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Sincerest Political Commentary

Photo courtesy of NBC

SETH MEYERS APPEALED TO THE PEOPLE

In the true spirit of election season, comedic political commentary was at its height after President Trump was elected into office, giving comedians and talk show hosts an inch which was quickly stretched into a proverbial mile.

Late-night hosts like Jimmy Fallon and James Corden have taken their digs at President Trump, but Seth Meyers—who Americans came to love as a former correspondent and head writer of SNL’s Weekend Update segment—may have reacted the most sincerely to Trump’s win.

Meyers’ humor had admittedly become mundane since his stint on SNL, but during his “Closer Look” monologue on the day after the election, he surmised popular emotions of viewers. While many comics continued to poke fun at Trump, Meyers tapped into the emotional process tied to the complexity of both the campaign and presidency.

During his monologue, Meyers talked about his reaction to the win, with resonating words like “blindsighted” and “unexpected.” He referenced his former hope for a female president, along with future sentiments. “That does mean that someone’s daughter is out there, right now,” Meyers said, “who will one day have that title.”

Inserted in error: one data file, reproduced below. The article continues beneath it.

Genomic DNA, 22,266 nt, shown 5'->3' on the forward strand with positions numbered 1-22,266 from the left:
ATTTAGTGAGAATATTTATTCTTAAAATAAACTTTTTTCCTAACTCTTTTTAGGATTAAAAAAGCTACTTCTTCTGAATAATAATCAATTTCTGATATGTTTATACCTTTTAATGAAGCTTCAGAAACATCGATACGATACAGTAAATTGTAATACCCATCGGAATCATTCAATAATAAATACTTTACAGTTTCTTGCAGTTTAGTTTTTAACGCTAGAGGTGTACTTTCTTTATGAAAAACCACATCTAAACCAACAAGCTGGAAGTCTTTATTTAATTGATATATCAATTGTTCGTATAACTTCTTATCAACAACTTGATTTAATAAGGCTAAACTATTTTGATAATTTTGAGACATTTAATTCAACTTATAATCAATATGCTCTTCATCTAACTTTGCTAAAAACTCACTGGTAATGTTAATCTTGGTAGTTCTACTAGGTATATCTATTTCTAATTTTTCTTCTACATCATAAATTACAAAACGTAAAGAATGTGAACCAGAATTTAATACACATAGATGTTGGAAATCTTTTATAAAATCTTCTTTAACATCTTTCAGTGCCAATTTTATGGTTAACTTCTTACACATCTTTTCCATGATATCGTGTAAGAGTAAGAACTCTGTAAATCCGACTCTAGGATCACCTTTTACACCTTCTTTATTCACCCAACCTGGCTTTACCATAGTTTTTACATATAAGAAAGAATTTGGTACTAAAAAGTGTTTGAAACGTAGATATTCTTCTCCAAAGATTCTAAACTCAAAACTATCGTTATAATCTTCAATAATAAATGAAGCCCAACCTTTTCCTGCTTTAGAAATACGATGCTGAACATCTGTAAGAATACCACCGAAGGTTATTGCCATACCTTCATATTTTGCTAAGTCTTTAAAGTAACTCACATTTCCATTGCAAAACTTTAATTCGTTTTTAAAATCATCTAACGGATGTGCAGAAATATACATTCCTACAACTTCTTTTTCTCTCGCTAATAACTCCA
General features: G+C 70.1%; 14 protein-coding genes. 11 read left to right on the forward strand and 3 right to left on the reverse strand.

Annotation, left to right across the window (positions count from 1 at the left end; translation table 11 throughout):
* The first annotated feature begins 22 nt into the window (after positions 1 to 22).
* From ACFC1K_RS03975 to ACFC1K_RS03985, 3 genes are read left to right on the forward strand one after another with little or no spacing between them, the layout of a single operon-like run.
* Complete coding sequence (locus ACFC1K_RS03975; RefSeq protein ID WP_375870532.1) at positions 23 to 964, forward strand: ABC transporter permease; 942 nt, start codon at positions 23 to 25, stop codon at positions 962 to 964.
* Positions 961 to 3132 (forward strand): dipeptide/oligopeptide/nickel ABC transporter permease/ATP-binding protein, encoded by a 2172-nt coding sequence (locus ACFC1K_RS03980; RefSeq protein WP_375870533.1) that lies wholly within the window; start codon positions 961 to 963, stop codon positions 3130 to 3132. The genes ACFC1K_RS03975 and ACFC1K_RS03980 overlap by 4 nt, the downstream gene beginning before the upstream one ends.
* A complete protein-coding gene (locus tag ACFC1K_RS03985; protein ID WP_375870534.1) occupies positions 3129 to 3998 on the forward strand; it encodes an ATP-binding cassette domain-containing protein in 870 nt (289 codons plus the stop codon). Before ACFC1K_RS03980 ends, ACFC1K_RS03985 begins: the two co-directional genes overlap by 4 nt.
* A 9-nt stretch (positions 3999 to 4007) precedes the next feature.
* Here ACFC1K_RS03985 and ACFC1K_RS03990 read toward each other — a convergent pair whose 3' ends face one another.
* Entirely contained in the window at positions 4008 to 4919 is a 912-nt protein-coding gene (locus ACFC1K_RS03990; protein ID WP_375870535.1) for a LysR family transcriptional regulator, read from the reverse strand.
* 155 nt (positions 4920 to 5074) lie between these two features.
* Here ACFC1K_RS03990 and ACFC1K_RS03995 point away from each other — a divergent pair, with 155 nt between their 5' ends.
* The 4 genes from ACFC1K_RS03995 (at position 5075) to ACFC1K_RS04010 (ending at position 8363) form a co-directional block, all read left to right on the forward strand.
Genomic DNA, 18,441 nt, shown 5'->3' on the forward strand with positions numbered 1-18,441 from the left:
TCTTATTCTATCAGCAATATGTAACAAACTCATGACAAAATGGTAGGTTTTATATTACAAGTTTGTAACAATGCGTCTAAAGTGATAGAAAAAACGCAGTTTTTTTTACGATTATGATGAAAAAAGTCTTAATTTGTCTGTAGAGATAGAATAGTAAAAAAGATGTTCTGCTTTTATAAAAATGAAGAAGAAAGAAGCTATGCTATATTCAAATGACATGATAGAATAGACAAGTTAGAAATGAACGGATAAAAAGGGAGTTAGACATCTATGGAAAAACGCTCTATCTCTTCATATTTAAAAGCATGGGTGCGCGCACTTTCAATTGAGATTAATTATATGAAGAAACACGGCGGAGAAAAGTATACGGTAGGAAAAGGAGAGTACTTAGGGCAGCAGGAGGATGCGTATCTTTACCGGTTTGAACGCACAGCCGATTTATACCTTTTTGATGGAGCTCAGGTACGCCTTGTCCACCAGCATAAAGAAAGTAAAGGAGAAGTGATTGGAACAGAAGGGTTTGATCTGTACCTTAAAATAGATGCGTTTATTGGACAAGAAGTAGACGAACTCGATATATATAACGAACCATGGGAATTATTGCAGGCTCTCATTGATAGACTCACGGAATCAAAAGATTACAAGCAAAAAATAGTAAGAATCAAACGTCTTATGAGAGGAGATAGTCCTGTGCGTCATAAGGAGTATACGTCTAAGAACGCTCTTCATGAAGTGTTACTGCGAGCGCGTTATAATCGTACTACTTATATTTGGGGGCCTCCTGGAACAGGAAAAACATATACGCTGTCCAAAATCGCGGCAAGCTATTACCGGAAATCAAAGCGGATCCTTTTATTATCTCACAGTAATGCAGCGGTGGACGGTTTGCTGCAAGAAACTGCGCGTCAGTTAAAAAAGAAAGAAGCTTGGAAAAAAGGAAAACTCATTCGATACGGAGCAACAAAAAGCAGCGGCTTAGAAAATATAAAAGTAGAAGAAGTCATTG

Meyers’ emotion furthered him from other post-election commentaries. His voice cracked at one point, which expressed the weight of the election and the toll of the loss for both men and women. At one point, Meyers asked his audience to have empathy for Trump supporters and voters, making an inclusive platform for all watching.

Meyers also joked about Trump’s stance on immigration and talked about how it would impact his family. He was uncertain whether or not his beloved dog, Frisbee, would be able to legally stay in the US since she’s an Italian Greyhound.

From a collection of moments on television, Meyers stood out. He used his platform to appeal to an audience by being himself—a displaced voter and a disheartened American—while showing an authentic reaction. This is what Americans were looking for, and possibly what they needed most.

With a handful of funny monologues, Meyers stood out from the rest, proving that being emotional and authentic resonates more with audience members than some silly jabs at the leader of the free world.

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